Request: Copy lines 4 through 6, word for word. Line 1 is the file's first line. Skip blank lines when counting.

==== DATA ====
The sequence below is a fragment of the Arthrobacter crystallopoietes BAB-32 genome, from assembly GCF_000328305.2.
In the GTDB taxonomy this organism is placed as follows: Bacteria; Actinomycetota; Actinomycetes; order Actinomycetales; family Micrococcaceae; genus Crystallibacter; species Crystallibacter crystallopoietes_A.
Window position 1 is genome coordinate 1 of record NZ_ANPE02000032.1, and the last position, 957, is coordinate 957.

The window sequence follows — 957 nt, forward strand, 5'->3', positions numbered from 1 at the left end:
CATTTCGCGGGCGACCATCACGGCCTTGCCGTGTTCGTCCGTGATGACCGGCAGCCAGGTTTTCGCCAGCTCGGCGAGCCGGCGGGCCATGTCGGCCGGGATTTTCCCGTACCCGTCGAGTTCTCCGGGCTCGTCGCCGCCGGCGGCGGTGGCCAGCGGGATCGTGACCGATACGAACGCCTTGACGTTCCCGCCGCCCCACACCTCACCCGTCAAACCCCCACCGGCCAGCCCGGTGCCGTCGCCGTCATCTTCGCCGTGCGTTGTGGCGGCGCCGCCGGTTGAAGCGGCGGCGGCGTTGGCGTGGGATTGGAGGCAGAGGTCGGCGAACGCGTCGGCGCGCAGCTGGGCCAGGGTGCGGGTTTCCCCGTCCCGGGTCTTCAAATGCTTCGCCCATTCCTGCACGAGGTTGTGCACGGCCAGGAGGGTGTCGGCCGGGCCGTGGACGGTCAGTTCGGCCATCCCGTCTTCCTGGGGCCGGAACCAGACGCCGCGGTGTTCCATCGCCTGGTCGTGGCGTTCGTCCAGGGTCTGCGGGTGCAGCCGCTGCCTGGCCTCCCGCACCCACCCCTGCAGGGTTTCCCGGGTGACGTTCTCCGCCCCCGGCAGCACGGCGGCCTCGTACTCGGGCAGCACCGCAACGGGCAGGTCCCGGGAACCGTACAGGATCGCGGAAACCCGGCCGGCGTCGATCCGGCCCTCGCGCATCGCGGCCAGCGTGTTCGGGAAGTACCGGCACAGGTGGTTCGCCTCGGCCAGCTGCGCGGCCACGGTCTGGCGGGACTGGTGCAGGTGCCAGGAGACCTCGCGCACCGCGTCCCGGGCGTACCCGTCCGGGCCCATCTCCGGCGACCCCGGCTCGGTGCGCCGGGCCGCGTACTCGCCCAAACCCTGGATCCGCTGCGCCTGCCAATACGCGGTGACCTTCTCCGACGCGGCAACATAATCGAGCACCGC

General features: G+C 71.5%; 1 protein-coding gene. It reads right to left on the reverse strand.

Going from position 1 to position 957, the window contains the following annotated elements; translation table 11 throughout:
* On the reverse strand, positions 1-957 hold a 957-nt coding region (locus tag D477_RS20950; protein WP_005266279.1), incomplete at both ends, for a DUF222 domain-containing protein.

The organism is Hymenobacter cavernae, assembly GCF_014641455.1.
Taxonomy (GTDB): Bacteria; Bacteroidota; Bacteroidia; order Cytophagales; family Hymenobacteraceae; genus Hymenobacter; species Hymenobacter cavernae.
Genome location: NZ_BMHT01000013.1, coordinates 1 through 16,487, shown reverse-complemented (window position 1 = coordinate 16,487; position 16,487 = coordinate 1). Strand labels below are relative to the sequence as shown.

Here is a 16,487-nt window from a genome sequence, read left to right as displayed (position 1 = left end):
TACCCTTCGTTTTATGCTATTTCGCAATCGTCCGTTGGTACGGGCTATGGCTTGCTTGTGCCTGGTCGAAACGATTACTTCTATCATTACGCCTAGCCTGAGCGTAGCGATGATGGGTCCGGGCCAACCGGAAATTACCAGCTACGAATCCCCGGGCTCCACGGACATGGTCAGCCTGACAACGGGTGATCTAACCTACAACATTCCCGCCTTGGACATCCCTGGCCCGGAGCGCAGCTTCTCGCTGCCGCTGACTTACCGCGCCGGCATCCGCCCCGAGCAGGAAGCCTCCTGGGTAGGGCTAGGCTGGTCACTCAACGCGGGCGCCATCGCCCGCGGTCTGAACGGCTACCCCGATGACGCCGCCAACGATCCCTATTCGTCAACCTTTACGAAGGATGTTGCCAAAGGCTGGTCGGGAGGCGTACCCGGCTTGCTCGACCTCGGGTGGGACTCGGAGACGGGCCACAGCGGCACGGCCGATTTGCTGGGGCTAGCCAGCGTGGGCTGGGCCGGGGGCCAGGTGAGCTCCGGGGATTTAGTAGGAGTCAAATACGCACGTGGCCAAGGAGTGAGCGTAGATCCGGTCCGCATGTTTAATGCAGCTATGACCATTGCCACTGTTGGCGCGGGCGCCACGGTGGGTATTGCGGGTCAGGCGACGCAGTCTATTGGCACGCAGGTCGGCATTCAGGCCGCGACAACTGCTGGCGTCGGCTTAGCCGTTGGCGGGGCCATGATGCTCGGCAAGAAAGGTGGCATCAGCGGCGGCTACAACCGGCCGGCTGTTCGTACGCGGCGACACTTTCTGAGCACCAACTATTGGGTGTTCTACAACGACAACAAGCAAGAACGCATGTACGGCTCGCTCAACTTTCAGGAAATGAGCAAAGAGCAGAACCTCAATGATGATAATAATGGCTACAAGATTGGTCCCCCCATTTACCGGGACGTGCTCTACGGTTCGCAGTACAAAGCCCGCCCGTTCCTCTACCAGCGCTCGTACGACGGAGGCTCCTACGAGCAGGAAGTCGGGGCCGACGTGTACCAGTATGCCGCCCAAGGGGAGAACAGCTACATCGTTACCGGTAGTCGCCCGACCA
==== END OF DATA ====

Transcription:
The window sequence follows — 957 nt, forward strand, 5'->3', positions numbered from 1 at the left end:
CATTTCGCGGGCGACCATCACGGCCTTGCCGTGTTCGTCCGTGATGACCGGCAGCCAGGTTTTCGCCAGCTCGGCGAGCCGGCGGGCCATGTCGGCCGGGATTTTCCCGTACCCGTCGAGTTCTCCGGGCTCGTCGCCGCCGGCGGCGGTGGCCAGCGGGATCGTGACCGATACGAACGCCTTGACGTTCCCGCCGCCCCACACCTCACCCGTCAAACCCCCACCGGCCAGCCCGGTGCCGTCGCCGTCATCTTCGCCGTGCGTTGTGGCGGCGCCGCCGGTTGAAGCGGCGGCGGCGTTGGCGTGGGATTGGAGGCAGAGGTCGGCGAACGCGTCGGCGCGCAGCTGGGCCAGGGTGCGGGTTTCCCCGTCCCGGGTCTTCAAATGCTTCGCCCATTCCTGCACGAGGTTGTGCACGGCCAGGAGGGTGTCGGCCGGGCCGTGGACGGTCAGTTCGGCCATCCCGTCTTCCTGGGGCCGGAACCAGACGCCGCGGTGTTCCATCGCCTGGTCGTGGCGTTCGTCCAGGGTCTGCGGGTGCAGCCGCTGCCTGGCCTCCCGCACCCACCCCTGCAGGGTTTCCCGGGTGACGTTCTCCGCCCCCGGCAGCACGGCGGCCTCGTACTCGGGCAGCACCGCAACGGGCAGGTCCCGGGAACCGTACAGGATCGCGGAAACCCGGCCGGCGTCGATCCGGCCCTCGCGCATCGCGGCCAGCGTGTTCGGGAAGTACCGGCACAGGTGGTTCGCCTCGGCCAGCTGCGCGGCCACGGTCTGGCGGGACTGGTGCAGGTGCCAGGAGACCTCGCGCACCGCGTCCCGGGCGTACCCGTCCGGGCCCATCTCCGGCGACCCCGGCTCGGTGCGCCGGGCCGCGTACTCGCCCAAACCCTGGATCCGCTGCGCCTGCCAATACGCGGTGACCTTCTCCGACGCGGCAACATAATCGAGCACCGC

General features: G+C 71.5%; 1 protein-coding gene. It reads right to left on the reverse strand.